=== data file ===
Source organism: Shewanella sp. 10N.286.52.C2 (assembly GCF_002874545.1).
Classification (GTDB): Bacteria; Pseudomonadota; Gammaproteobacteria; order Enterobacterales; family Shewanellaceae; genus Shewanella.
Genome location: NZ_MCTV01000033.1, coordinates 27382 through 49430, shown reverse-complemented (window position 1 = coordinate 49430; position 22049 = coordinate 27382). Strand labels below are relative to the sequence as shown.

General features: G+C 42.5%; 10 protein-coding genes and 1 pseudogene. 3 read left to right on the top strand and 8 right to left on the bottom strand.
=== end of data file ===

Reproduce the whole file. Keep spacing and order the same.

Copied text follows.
Source organism: Shewanella sp. 10N.286.52.C2 (assembly GCF_002874545.1).
Classification (GTDB): Bacteria; Pseudomonadota; Gammaproteobacteria; order Enterobacterales; family Shewanellaceae; genus Shewanella.
Genome location: NZ_MCTV01000033.1, coordinates 27382 through 49430, shown reverse-complemented (window position 1 = coordinate 49430; position 22049 = coordinate 27382). Strand labels below are relative to the sequence as shown.

General features: G+C 42.5%; 10 protein-coding genes and 1 pseudogene. 3 read left to right on the top strand and 8 right to left on the bottom strand.